To fully understand
cl_interp_ratio, you need to understand what these numbers are actually doing behind the scenes. Setting them randomly can actually make your connection worse off than it was with the defaults.
I'm going to give a short overview of Interpolation, what this means in terms of games on the Source engine (such as TF2), what the different values of
cl_interp_ratio mean, and how to test your connection to find the value that works for your connection.
Interpolation is a mathematical term. It is a means of guesstimating data points based on previous data points. As a very simplistic example, imagine you're waiting to receive eight numbers, but instead you only receive five:
4, 8, 12, 16, 20
Now, based on the data you did receive, what do you assume is the next 3 numbers are? If you said
32, that is because you recognised the pattern was going up by 4, and were able to assume that the pattern would stay the same.
When we talk about Interpolation in regards to games, it's usually as a form of lag compensation for dropped data. The game receives data from the server continuously, however it may lose some packets of data along the way. According to Valve:
A multiplayer client will typically need to render three or more frames with each server update it receives (assuming 60fps+ and
Source's interpolation system prevents the jittery motion this would ordinarily lead to by buffering server updates then playing them back with the gaps smoothly interpolated between. It can also protect against glitches caused by packet loss.
Valve - Interpolation
What this means in Source games (TF2)
Without Interpolating, other player's would seem to 'stutter' or 'jitter' around on screen as they run, especially on bad connections that regularly drop packets. However, the implementation of Interpolation adds artificial latency to a player's view of the game world, as it needs to buffer a few updates in order to interpolate missing ones and display them all smoothly. So fiddling with these values is a balance of regular latency (bad connections) vs artificial latency (interpolation)
So what does this mean for
cl_interp should (almost always) be 0, as this will ensure that your client is tuned to the precise update rate of the server. Changing this value affects the minimum interpolation delay ("lerp"), and raising it will increase lerp, and therefore increase the artificial latency.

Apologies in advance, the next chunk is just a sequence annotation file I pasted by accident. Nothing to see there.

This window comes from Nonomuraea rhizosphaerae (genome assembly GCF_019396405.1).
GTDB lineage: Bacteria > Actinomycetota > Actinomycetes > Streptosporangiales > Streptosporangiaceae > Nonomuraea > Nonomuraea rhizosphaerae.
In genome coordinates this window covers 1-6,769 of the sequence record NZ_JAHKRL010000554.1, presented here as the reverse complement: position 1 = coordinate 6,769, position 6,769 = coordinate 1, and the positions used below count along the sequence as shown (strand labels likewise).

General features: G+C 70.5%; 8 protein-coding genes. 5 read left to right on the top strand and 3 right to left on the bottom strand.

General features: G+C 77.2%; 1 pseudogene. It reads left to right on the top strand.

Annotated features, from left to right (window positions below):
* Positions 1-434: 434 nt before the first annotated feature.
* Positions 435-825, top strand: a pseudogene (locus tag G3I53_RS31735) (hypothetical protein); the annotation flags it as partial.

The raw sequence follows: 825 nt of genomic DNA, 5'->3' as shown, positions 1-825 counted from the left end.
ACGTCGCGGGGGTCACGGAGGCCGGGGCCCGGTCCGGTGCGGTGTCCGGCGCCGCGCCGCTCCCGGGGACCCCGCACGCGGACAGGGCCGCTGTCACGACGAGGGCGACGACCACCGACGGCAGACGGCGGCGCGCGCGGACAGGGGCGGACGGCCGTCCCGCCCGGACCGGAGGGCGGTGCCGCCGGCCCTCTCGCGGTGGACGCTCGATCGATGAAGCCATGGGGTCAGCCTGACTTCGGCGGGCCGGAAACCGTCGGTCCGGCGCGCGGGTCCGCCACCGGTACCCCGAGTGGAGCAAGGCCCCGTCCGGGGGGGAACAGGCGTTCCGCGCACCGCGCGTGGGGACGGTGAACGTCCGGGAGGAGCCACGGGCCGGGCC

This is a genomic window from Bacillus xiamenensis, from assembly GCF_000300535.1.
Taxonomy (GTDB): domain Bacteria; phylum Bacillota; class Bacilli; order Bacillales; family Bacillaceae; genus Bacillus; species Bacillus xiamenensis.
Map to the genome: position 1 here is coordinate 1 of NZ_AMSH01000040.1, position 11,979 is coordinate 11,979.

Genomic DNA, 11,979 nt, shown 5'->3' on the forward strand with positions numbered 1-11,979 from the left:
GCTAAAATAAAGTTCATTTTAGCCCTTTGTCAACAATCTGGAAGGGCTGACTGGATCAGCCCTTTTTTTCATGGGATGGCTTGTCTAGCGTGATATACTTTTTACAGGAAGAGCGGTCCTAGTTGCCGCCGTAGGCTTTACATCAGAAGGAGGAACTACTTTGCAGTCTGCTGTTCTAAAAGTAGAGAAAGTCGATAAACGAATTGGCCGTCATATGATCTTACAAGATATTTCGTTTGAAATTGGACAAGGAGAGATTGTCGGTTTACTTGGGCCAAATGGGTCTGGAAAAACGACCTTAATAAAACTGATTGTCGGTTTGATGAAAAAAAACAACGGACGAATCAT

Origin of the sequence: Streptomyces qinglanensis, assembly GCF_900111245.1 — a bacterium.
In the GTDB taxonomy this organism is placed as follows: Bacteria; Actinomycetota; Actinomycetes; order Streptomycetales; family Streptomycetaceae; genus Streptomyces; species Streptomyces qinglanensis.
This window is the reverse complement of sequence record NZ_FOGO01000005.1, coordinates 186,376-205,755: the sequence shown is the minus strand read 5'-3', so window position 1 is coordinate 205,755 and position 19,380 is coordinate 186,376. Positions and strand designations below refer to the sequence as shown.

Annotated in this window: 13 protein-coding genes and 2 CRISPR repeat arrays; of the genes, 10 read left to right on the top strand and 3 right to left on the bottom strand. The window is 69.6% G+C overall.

By default it is set to
cl_interp 0.1, which is 100ms of lag, and a carryover from the days of dialup internet.
cl_interp_ratio Can vary, and is the setting you want to fiddle with in order to tweak your interpolation settings.
cl_interp_ratio to 1, you’re only using one update from the server to guess what the next (missing) one is. If you happen to drop two updates in a row, then the client is forced to randomly guess (which leads to 'jittering' positions). So this value really depends on the quality of your connection.
What you should use
cl_interp_ratio 1 if you have little to no packet loss. This buffers one server update for interpolation.
cl_interp_ratio 2 for connections with light packet loss. This buffers two updates, and helps with clients that may regularly drop more than one packet.
cl_interp_ratio 3 (or even 4) for heavy packet loss. This will buffer 3 (or 4) updates, and is used for clients with very high packet loss.
You can also use real numbers, not just integers, for example
cl_interp_ratio 1.6, however this just adds interp time without actually using more updates. Most people stick to whole integers.
How to test
You can turn on your Net Graph in TF2 using
net_graph 1 from the developer console. This will show your current lerp value:
- If you haven't adjusted any settings, your netgraph will report your lerp at 100ms.
- If you set your
cl_interp_ratio 1 it should say around 15ms.
- If it is orange in color, this means that you set your ratio lower than 2.
- If it turns yellow, it's just warning you that it may be lower compared to the server.
- If the text remains white then TF2 thinks that is a safe setting.
Of course, you can also just test by spending time playing on different settings and tweaking it if you run into any issues, but netgraph will give you a more precise overview. You should leave it open while you play some games, and keep an eye on the value.
To directly answer your question: the differences between
cl_interp_ratio 1 and
cl_interp_ratio 2 is the difference between buffering one or two updates from the server, in order to compensate for bad network connections and dropped/missing data.
You should only fiddle with
cl_interp), and generally
cl_interp_ratio should be a number between 1 and 4.